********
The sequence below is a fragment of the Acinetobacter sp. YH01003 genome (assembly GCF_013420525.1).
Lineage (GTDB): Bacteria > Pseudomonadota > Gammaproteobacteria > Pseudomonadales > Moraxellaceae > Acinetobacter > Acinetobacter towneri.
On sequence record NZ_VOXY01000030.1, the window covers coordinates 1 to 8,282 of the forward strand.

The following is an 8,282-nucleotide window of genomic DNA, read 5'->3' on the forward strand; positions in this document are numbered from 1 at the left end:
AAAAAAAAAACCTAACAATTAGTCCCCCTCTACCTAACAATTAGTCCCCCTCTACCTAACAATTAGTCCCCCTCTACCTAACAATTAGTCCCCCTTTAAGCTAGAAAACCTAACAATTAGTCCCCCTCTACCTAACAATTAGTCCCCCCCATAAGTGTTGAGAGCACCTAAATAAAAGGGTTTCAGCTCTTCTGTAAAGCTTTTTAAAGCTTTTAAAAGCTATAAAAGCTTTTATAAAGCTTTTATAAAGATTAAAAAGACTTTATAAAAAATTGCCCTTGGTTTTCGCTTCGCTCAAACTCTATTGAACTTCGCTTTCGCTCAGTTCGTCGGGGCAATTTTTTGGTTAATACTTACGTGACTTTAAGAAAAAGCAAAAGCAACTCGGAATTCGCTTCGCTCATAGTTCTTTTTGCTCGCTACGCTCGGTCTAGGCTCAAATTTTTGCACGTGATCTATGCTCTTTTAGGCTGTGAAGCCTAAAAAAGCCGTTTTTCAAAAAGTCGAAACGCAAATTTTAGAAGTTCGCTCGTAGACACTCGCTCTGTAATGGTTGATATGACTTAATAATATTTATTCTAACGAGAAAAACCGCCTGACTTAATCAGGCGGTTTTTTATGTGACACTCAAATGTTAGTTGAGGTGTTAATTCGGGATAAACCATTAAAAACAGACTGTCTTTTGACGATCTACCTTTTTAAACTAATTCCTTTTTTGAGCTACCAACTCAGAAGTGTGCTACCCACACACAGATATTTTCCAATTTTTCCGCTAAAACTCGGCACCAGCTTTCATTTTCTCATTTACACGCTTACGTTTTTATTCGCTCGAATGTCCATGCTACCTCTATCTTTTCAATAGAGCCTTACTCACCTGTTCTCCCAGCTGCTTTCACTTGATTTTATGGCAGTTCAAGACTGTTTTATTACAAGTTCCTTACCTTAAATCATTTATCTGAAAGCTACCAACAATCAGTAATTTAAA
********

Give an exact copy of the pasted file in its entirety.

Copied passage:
The sequence below is a fragment of the Acinetobacter sp. YH01003 genome (assembly GCF_013420525.1).
Lineage (GTDB): Bacteria > Pseudomonadota > Gammaproteobacteria > Pseudomonadales > Moraxellaceae > Acinetobacter > Acinetobacter towneri.
On sequence record NZ_VOXY01000030.1, the window covers coordinates 1 to 8,282 of the forward strand.

The following is an 8,282-nucleotide window of genomic DNA, read 5'->3' on the forward strand; positions in this document are numbered from 1 at the left end:
AAAAAAAAAACCTAACAATTAGTCCCCCTCTACCTAACAATTAGTCCCCCTCTACCTAACAATTAGTCCCCCTCTACCTAACAATTAGTCCCCCTTTAAGCTAGAAAACCTAACAATTAGTCCCCCTCTACCTAACAATTAGTCCCCCCCATAAGTGTTGAGAGCACCTAAATAAAAGGGTTTCAGCTCTTCTGTAAAGCTTTTTAAAGCTTTTAAAAGCTATAAAAGCTTTTATAAAGCTTTTATAAAGATTAAAAAGACTTTATAAAAAATTGCCCTTGGTTTTCGCTTCGCTCAAACTCTATTGAACTTCGCTTTCGCTCAGTTCGTCGGGGCAATTTTTTGGTTAATACTTACGTGACTTTAAGAAAAAGCAAAAGCAACTCGGAATTCGCTTCGCTCATAGTTCTTTTTGCTCGCTACGCTCGGTCTAGGCTCAAATTTTTGCACGTGATCTATGCTCTTTTAGGCTGTGAAGCCTAAAAAAGCCGTTTTTCAAAAAGTCGAAACGCAAATTTTAGAAGTTCGCTCGTAGACACTCGCTCTGTAATGGTTGATATGACTTAATAATATTTATTCTAACGAGAAAAACCGCCTGACTTAATCAGGCGGTTTTTTATGTGACACTCAAATGTTAGTTGAGGTGTTAATTCGGGATAAACCATTAAAAACAGACTGTCTTTTGACGATCTACCTTTTTAAACTAATTCCTTTTTTGAGCTACCAACTCAGAAGTGTGCTACCCACACACAGATATTTTCCAATTTTTCCGCTAAAACTCGGCACCAGCTTTCATTTTCTCATTTACACGCTTACGTTTTTATTCGCTCGAATGTCCATGCTACCTCTATCTTTTCAATAGAGCCTTACTCACCTGTTCTCCCAGCTGCTTTCACTTGATTTTATGGCAGTTCAAGACTGTTTTATTACAAGTTCCTTACCTTAAATCATTTATCTGAAAGCTACCAACAATCAGTAATTTAAA